Look at Jesus' countercultural answer. "And he said to them, 'Because of your hardness of heart, Moses permitted you to divorce your wives, but it was not that way from the beginning". They said, look how they twisted this. Boy, there's a great lawyer. He went University of Texas Law School. He said, "But Moses commanded". Jesus said, "Oh, no, no, no, Moses didn't command. Moses permitted," big difference, "because of the hardening of your heart to proceed in this way of divorce". So we see his countercultural answer, and then we see this next verse is simply a restatement of our verse in Matthew 5. What does Jesus say? Verse 9, "And I say to you," see it was said, "I say to you," authoritatively, "whoever divorces his wife except for immorality," same word, "and marries another woman commits adultery".

Let's be clear. What are the grounds, biblically for a divorce? It is unchastity, is immorality, and the word there is porneia. By the way, the issue was adultery. How did the Jew punish someone for adultery? They killed them. It's simple. Caught in the act of adultery, bang, you're out here. Now the Romans restrained that, but that's another thing. They killed them. So the issue was porneia. What is porneia? It may be bestiality, it may be homosexuality, it may be some perversion. It is sexual promiscuity, it is lewdness. We get our word porneia, our word pornography. So he's saying this is a reason for divorce, when someone practices overtly without a penance, and they persist in this kind of porneia. That's one ground for divorce.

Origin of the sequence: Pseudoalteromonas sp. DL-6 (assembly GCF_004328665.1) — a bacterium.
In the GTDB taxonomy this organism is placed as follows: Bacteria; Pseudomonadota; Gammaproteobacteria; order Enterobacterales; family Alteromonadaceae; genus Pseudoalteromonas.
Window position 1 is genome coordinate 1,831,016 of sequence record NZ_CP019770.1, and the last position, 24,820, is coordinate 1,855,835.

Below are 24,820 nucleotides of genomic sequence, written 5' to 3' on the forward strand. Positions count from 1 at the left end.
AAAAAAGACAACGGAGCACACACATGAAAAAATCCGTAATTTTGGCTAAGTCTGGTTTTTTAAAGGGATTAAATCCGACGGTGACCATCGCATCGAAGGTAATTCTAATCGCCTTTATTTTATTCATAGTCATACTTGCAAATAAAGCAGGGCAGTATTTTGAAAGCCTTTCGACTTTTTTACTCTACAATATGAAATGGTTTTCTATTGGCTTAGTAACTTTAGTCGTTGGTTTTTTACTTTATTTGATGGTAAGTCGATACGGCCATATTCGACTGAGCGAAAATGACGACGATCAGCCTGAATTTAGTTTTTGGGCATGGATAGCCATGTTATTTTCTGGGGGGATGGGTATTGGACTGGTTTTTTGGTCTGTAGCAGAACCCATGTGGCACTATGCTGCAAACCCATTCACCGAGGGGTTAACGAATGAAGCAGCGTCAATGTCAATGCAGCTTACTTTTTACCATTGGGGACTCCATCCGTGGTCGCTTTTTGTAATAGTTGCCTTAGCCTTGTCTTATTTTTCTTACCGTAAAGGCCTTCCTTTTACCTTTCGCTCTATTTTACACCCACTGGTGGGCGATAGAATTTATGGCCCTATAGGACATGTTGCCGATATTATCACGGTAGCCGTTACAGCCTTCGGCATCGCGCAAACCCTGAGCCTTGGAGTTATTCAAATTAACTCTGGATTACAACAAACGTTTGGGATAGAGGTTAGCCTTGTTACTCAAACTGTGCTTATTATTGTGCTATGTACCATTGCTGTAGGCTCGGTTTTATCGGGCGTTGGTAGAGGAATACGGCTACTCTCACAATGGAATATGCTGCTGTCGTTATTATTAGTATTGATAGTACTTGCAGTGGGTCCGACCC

Adultery in our culture would be a part of that. Fornication, incest, whatever, porneia. Porneia, that's the word. Divorce is permitted: not required, not commanded, it's permitted. Now, is there any other grounds for divorce? Let's look what the apostle Paul says. By the way, I'll not be exhaustive in this. Somebody, "Well, preacher you didn't mention". "Well, hello, how long would you like to stay today"? So we're giving some basic principles. I always have to remind all these. Like last week somebody came up, "Well, you didn't". These are basic principles, overview, a lot of nuances and application, some subjectivity involved. Make no mistake about it, understand that the Bible is very nuance and the Bible understands this.